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Women's Health

Mercy Women's Care at St. Anne
3404 W. Sylvania Avenue
Toledo, OH 43623
419-407-1616

Mercy Women's Care at St. Charles
Navarre Medical Plaza
2702 Navarre Avenue
Suite 101
Oregon, OH 43616
696-7900

Mercy Women's Care at St. V's
2213 Cherry Street
Toledo, OH 43608
419-251-4340

Why Oral Medication Instead of Insulin?

separator When you have type 1 diabetes, your pancreas doesn’t make insulin. When you have type 2, your pancreas makes insulin, but your body doesn’t use it efficiently. You need to be able to use insulin to get glucose from food into your body. Glucose enables the body to function by providing it with energy. If you can’t use insulin, you’ll have no energy, and you need energy to live.

People with type 1 always need to take insulin, but for people with type 2, treatment can vary. Sometimes, you don’t need to take medication at all. With help from your doctor, a diabetes educator, a nurse practitioner or other healthcare provider, you may be able to improve the way your body uses insulin by eating the right foods (in the right amounts) and getting plenty of exercise.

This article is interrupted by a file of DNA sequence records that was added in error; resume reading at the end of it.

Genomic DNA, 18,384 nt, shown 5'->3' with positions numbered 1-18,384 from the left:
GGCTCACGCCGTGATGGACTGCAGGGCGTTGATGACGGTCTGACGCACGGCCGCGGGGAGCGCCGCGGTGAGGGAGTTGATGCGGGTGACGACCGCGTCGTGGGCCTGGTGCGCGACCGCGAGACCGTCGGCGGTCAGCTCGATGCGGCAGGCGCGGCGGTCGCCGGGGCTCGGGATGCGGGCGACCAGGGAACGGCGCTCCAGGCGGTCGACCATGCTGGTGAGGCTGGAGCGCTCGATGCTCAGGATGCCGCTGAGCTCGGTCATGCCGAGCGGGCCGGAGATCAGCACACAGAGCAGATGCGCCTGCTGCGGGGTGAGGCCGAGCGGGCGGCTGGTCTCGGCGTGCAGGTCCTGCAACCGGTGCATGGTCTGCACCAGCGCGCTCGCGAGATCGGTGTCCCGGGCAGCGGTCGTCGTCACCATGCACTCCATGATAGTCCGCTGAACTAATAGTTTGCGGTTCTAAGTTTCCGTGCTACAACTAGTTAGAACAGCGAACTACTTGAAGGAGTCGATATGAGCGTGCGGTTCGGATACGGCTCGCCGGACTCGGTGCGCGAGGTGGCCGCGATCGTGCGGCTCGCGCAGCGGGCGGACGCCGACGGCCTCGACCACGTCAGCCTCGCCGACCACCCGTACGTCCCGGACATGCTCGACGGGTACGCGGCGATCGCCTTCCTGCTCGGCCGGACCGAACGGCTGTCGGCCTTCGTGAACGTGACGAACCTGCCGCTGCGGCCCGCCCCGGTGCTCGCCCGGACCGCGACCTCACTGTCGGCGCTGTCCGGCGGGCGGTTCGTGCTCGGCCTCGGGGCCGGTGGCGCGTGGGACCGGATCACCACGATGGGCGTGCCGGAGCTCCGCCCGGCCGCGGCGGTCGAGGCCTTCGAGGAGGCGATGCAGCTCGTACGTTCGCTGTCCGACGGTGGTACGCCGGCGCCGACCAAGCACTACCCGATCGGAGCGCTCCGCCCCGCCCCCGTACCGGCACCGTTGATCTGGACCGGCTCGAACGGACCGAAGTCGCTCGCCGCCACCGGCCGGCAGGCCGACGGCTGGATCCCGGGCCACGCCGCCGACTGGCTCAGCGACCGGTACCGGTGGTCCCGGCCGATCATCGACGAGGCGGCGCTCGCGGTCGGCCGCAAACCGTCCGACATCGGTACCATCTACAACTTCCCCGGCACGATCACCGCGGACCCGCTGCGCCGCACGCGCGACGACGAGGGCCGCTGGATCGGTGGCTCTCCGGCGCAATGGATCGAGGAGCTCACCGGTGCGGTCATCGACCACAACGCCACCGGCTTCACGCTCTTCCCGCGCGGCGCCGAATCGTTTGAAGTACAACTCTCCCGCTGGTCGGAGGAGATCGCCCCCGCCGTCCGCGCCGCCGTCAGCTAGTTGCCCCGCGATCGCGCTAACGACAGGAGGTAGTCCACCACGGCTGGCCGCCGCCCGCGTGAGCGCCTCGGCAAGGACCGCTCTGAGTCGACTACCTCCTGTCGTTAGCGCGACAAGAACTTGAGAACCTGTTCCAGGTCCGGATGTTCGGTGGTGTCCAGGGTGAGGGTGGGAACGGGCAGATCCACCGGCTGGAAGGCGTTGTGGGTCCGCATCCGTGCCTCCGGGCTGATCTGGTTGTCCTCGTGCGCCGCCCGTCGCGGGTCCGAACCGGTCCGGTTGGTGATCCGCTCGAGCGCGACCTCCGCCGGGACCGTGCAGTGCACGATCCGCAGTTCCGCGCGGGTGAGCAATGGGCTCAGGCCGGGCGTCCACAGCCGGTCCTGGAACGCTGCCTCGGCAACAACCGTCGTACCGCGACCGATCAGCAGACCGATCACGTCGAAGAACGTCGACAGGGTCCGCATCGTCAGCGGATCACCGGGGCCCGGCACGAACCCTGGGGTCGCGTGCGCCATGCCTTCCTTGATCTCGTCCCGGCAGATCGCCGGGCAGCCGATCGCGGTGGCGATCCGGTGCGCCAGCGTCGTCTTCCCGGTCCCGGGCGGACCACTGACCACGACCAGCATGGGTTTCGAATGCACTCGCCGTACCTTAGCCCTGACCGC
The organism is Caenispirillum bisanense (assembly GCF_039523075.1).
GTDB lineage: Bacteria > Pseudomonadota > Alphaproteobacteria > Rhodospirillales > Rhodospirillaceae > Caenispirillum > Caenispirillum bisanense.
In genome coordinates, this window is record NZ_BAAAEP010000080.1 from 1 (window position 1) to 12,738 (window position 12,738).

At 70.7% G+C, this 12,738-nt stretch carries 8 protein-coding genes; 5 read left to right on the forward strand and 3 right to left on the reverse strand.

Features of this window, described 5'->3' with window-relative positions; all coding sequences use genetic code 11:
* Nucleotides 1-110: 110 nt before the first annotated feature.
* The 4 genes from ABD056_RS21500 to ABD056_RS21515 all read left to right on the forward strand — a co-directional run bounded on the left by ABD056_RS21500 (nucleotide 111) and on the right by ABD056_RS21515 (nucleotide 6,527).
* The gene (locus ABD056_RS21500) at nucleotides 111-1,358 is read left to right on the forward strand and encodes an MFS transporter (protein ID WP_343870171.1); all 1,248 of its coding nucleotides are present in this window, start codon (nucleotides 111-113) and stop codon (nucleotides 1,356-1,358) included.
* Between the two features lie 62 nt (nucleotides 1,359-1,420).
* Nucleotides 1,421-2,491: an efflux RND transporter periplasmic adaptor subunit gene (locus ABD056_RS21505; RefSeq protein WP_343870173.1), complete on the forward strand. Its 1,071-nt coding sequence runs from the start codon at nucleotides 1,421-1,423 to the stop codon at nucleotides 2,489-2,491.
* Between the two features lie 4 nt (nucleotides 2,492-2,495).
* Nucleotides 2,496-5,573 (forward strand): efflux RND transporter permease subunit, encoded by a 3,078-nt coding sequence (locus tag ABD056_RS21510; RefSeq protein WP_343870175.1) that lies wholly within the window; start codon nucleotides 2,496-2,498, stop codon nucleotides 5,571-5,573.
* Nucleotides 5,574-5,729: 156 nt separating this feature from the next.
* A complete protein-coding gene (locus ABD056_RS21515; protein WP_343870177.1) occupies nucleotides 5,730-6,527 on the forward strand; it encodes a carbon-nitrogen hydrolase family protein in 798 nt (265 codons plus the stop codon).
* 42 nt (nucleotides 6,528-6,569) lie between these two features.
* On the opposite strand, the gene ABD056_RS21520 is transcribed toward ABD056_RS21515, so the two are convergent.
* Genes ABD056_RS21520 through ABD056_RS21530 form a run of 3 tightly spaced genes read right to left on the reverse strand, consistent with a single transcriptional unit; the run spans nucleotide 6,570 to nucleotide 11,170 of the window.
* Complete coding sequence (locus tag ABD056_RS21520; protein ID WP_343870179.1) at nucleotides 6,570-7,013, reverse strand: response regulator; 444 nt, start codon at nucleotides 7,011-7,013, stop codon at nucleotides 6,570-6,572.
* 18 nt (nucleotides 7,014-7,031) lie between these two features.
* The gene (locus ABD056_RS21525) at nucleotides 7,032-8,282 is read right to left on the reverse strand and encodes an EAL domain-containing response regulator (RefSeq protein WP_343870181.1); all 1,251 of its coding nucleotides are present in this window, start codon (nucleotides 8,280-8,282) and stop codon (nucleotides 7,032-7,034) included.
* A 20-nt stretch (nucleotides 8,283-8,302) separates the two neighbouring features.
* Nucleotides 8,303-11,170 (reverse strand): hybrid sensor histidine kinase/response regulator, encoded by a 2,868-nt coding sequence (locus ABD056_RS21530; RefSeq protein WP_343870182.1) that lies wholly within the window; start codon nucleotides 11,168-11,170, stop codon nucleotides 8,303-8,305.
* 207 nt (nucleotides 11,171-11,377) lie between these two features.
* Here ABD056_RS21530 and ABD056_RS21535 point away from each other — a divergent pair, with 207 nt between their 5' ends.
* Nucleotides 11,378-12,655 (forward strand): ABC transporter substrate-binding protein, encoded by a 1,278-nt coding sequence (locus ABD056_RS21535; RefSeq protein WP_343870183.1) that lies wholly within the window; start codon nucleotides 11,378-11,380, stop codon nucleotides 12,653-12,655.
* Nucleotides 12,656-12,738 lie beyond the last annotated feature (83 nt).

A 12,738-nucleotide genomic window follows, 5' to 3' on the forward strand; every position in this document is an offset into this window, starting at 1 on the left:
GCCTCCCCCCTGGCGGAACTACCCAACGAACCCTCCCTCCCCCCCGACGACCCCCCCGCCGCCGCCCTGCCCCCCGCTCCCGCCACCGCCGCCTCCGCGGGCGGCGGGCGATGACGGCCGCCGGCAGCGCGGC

But when you can’t control your blood sugar on your own, your doctor may prescribe oral medication for you. 

How oral medication helps you manage blood sugar
The main goal of all non-insulin medication is to help you lower your blood sugar. They drugs do this in different ways, by

  • Helping your pancreas make more insulin
  • Decreasing the amount of glucose your liver makes
  • Slowing down the absorption of starches you eat
  • Helping you use insulin more effectively
  • Helping your pancreas make insulin more quickly

Side effects of the medicines can include low blood sugar (hypoglycemia), intestinal disturbance such as diarrhea and sometimes liver damage. Make sure to ask your doctor about the side effects of the particular drug you take.